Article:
Doro Bush Koch and Tricia Reilly Koch
When someone tells us they’re feeling stuck, our go-to response is to ask how they can get curious. We encourage our wellness clients to ask questions about how certain foods or activities make them feel, but anyone can benefit from curiosity.
In our recent interview with Ellen Warner, author of The Second Half: Forty Women Reveal Life After 50, we were inspired by the stories of women from around the world. One of the consistent themes in her interviews with these women — who reflect on their lives and offer advice for younger women — is to stay curious.
When we move through life on autopilot, we miss a lot. It’s when we pause to examine our habits that we create a possibility for change and expansion.
And that’s what we want of our lives, isn’t it? We are truly vibrant when our experiences are not stifled and limited but dynamic and wide. Soaring does not mean we have to scale cliffs or become experts in multiple fields. We just have to be open and willing to ask questions and take risks.
Sometimes going out of our comfort zone means mentoring or showing up for other people. Purpose is a huge component of a fulfilling life. It’s not necessary to be famous to play an important role in the lives of others. When we consider the experience and happiness of other people, we elevate ourselves.
Staying in a narrow lane is limiting, both for what we lose in knowledge and what others lose by not engaging with us. When we try new things and consider new avenues, we appreciate a wider diversity of people, cultures, and places. We feel grateful for what the world has to offer, and for the simple fact of being alive! Gratitude is one of the biggest predictors for happiness.
Forgiveness is also key to reaching new heights. Anger, resentment, and sadness weigh us down and keep us from truly being happy and fulfilled. Professor Richard Davidson writes about neuroplasticity and explains that we can change our brains by changing our minds. There’s no reason to waste the time we have left plodding down the same worn paths when we can explore new ones.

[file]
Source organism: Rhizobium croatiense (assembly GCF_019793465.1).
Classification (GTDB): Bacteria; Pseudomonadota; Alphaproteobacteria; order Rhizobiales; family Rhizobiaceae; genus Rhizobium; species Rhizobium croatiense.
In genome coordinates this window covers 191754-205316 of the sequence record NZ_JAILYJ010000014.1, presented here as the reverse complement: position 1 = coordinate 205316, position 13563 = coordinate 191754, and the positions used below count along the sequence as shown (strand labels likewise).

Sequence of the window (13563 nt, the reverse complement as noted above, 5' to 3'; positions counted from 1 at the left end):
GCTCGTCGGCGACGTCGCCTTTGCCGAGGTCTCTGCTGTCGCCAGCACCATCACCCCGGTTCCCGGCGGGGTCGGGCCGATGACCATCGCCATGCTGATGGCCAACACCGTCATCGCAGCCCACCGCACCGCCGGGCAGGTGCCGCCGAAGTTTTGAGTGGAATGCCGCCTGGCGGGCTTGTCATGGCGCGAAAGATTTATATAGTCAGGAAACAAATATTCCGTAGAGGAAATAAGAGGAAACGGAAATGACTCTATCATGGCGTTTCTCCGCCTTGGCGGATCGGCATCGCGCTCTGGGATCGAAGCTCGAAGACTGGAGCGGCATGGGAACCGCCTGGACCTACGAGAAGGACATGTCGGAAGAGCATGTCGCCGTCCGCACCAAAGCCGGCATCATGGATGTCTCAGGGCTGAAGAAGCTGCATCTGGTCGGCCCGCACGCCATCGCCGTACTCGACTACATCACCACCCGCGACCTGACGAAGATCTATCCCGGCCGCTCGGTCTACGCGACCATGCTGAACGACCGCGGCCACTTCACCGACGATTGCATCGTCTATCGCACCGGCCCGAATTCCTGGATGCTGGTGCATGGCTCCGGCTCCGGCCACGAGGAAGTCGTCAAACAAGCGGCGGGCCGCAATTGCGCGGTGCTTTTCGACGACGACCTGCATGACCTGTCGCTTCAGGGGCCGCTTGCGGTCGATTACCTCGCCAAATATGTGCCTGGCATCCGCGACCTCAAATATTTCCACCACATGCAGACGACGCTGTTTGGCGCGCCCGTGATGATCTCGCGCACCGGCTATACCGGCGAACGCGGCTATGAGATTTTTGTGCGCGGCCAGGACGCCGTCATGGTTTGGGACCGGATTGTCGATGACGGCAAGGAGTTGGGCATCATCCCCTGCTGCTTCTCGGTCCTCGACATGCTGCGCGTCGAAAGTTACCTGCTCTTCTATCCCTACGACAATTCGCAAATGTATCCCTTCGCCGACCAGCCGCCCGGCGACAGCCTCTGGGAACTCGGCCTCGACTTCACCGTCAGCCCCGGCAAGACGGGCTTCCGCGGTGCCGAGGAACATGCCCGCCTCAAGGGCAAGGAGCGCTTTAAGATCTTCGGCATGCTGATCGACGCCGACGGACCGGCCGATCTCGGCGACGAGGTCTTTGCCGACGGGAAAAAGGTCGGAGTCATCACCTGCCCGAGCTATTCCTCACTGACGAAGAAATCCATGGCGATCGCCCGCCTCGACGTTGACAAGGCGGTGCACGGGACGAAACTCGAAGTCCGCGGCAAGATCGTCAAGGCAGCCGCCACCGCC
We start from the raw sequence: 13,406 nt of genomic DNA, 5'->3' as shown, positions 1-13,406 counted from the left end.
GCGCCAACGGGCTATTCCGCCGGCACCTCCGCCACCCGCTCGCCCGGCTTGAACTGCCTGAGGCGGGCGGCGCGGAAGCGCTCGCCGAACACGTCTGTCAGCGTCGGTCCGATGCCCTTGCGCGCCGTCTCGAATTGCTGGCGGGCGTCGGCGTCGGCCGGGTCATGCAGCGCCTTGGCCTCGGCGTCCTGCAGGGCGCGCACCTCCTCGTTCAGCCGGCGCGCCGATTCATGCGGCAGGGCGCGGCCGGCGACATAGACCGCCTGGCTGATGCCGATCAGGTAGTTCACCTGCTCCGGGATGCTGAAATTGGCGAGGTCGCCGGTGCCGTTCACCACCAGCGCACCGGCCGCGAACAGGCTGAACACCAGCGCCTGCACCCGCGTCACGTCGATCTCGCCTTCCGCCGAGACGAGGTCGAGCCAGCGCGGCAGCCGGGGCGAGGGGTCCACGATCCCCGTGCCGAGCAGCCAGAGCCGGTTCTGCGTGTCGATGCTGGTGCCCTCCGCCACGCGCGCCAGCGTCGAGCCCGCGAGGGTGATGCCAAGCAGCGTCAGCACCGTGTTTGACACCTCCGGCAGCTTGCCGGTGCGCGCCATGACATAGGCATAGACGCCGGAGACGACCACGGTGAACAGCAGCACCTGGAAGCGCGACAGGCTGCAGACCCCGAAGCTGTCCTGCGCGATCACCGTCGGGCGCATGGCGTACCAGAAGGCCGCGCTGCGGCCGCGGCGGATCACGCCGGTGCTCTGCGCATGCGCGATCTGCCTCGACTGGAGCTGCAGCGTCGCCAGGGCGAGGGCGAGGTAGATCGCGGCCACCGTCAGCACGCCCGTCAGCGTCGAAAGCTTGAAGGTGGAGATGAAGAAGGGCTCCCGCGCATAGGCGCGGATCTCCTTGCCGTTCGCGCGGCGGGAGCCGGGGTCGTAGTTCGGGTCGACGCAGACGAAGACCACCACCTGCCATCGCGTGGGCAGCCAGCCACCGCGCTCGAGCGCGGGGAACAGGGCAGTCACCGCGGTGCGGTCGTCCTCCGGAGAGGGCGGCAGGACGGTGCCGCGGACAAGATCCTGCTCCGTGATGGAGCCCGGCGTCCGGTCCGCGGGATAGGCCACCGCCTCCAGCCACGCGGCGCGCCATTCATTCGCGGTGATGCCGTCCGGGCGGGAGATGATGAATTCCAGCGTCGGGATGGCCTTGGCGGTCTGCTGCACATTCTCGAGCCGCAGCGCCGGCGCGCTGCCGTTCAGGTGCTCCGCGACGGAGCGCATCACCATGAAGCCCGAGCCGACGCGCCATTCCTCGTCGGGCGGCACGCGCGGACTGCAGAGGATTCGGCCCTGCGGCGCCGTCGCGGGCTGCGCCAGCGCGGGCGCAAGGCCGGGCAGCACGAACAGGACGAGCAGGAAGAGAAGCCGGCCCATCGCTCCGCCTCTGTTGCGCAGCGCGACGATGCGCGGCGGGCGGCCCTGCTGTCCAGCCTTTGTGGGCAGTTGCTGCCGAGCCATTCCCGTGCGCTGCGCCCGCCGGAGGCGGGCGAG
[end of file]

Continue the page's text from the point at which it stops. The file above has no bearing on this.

It may be true that it takes work to throw off our baggage, but the results can be transformative. We recently had the opportunity to interview Christopher Willard about his new book, How We Grow Through What We Go Through: Self-Compassion Practices for Post-Traumatic Growth. In it, he explains how going through a traumatic experience can actually make a positive difference in our lives. We always have the ability to rewrite our story.
At first blush, it might seem difficult to imagine how trauma can benefit us. If we build a solid foundation of mindfulness, we are more resilient and better able to bounce back from difficulty. A mindfulness practice helps us be curious, grateful, and forgiving.
We don’t get there overnight, though; it’s a muscle that has to be practiced in order for us to be able to activate it easily. If we put in the time to sit in meditation and go about our daily tasks with intention, we’re better able to let go of things that might drag us down and to instead grab the reins of opportunities that will help us soar.
As Sharon Salzberg says, “That’s life: starting over, one breath at a time.”
To hear Doro and Tricia’s interviews with Ellen Warner, Christopher Willard, and many more innovative thinkers, plus a library of guided meditations, check out and subscribe to The Health Gig podcast at bbrconsulting.us/health-gig-podcast.
This article is featured in the December 2022 issue of The Growing Bolder Digital Digest.